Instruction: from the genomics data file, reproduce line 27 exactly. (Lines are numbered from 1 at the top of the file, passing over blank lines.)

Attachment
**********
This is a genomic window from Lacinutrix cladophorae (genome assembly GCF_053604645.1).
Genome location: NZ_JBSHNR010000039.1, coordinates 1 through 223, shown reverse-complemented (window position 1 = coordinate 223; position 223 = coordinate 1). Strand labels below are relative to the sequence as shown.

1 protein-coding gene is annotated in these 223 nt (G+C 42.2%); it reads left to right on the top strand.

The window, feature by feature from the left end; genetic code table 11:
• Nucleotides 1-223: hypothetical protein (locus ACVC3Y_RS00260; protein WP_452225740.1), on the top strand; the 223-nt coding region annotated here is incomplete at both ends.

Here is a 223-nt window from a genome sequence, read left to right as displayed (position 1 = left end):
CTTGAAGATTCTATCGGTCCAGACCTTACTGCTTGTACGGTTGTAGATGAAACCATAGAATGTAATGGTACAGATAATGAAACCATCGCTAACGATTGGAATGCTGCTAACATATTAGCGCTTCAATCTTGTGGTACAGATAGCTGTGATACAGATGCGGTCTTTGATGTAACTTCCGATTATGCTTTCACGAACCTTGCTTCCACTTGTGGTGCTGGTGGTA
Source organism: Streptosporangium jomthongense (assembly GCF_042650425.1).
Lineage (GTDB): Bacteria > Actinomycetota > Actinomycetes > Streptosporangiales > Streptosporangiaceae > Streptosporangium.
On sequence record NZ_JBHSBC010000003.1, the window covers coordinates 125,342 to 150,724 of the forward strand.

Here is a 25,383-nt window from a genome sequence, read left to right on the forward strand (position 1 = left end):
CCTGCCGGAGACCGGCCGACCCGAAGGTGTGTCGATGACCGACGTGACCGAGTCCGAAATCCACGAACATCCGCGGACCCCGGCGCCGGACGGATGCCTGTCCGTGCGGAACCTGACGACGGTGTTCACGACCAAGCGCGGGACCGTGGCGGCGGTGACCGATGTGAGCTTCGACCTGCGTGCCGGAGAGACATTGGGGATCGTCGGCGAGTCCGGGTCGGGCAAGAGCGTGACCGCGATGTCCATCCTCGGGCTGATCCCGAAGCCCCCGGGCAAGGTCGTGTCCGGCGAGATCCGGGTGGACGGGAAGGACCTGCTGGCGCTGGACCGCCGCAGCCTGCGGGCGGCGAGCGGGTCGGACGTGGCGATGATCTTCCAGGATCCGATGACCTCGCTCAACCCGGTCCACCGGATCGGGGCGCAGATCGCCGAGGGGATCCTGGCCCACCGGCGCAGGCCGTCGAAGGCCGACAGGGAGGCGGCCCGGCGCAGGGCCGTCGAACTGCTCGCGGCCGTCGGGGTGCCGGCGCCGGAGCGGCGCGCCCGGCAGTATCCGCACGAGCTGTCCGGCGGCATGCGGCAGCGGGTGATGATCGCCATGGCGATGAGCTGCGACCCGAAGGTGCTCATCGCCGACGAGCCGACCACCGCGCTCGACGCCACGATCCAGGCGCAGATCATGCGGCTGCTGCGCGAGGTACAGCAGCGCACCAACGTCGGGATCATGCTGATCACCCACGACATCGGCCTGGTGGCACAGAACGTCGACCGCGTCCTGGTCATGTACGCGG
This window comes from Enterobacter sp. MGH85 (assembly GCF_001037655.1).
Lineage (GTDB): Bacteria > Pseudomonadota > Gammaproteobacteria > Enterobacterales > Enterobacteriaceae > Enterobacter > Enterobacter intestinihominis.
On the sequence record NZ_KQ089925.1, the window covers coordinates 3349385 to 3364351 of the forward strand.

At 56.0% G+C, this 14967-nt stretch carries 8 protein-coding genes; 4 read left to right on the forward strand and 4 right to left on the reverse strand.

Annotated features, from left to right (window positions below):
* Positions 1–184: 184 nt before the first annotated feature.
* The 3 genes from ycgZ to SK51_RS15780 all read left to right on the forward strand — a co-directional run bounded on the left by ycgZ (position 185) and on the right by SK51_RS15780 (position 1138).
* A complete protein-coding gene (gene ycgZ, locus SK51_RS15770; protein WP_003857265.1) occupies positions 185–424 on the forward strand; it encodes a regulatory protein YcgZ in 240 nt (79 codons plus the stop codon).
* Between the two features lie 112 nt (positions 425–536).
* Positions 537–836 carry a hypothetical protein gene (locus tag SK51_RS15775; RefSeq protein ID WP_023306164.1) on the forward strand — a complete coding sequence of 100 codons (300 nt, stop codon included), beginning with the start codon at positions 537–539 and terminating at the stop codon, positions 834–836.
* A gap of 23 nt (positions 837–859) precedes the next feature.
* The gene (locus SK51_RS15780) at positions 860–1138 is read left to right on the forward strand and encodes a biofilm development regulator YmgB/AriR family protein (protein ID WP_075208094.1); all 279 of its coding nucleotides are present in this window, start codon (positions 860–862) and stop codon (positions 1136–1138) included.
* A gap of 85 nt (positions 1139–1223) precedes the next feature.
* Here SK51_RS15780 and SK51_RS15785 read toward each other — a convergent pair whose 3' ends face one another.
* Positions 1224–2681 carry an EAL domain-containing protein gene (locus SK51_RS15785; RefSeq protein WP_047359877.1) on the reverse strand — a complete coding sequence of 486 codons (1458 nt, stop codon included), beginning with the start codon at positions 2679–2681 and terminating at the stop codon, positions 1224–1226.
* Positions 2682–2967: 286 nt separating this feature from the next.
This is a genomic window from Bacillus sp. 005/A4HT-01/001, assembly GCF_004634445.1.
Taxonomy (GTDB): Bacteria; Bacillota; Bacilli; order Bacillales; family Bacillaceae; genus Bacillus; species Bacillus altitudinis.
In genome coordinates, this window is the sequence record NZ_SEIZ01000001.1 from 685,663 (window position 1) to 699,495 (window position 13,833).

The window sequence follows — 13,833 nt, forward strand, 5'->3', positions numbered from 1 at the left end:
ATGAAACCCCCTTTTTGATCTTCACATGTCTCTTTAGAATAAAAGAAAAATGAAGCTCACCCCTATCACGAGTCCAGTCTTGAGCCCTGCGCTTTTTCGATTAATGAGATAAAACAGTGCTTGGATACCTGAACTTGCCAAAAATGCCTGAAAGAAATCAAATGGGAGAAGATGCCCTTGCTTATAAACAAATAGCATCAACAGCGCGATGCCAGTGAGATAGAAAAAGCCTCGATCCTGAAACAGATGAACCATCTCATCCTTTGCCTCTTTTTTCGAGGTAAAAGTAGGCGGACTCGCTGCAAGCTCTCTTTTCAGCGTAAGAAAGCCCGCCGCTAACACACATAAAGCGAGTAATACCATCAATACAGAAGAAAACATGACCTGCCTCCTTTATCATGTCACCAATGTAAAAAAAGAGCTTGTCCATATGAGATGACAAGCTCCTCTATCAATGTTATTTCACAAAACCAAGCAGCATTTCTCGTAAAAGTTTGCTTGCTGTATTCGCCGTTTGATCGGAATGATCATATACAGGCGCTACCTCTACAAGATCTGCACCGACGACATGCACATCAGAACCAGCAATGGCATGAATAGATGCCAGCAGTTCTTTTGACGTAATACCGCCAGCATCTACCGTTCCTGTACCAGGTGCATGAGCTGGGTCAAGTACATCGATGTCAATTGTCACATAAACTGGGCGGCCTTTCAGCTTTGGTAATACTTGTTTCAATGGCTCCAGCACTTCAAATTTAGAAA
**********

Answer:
* Positions 1224–2681 carry an EAL domain-containing protein gene (locus SK51_RS15785; RefSeq protein WP_047359877.1) on the reverse strand — a complete coding sequence of 486 codons (1458 nt, stop codon included), beginning with the start codon at positions 2679–2681 and terminating at the stop codon, positions 1224–1226.